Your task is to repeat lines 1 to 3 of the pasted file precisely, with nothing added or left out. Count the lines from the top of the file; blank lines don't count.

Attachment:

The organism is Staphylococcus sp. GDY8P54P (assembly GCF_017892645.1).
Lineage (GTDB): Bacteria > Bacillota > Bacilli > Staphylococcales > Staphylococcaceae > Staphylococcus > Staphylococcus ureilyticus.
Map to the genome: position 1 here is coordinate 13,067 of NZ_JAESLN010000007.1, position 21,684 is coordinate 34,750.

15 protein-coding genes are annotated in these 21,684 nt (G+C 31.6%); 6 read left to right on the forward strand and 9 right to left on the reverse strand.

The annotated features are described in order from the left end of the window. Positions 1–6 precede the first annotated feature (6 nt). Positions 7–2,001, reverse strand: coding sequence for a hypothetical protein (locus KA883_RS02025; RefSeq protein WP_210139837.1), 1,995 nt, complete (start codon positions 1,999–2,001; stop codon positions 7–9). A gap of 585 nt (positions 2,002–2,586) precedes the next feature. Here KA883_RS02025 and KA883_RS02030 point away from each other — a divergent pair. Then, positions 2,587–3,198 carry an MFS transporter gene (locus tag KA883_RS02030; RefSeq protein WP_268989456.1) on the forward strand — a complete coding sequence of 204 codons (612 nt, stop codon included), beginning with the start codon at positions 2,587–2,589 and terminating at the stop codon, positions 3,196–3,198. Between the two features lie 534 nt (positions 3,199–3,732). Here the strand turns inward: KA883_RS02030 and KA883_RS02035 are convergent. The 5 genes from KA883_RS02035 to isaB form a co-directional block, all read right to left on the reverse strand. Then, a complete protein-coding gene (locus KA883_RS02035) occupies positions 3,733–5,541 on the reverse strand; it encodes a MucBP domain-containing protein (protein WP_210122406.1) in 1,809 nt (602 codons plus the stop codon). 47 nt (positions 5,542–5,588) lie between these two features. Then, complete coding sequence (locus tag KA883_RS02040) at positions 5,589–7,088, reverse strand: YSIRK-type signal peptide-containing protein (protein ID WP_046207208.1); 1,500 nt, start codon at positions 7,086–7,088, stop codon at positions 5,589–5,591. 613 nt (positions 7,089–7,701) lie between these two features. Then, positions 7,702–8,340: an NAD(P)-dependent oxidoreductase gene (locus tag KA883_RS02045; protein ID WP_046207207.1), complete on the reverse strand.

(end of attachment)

The organism is Staphylococcus sp. GDY8P54P (assembly GCF_017892645.1).
Lineage (GTDB): Bacteria > Bacillota > Bacilli > Staphylococcales > Staphylococcaceae > Staphylococcus > Staphylococcus ureilyticus.
Map to the genome: position 1 here is coordinate 13,067 of NZ_JAESLN010000007.1, position 21,684 is coordinate 34,750.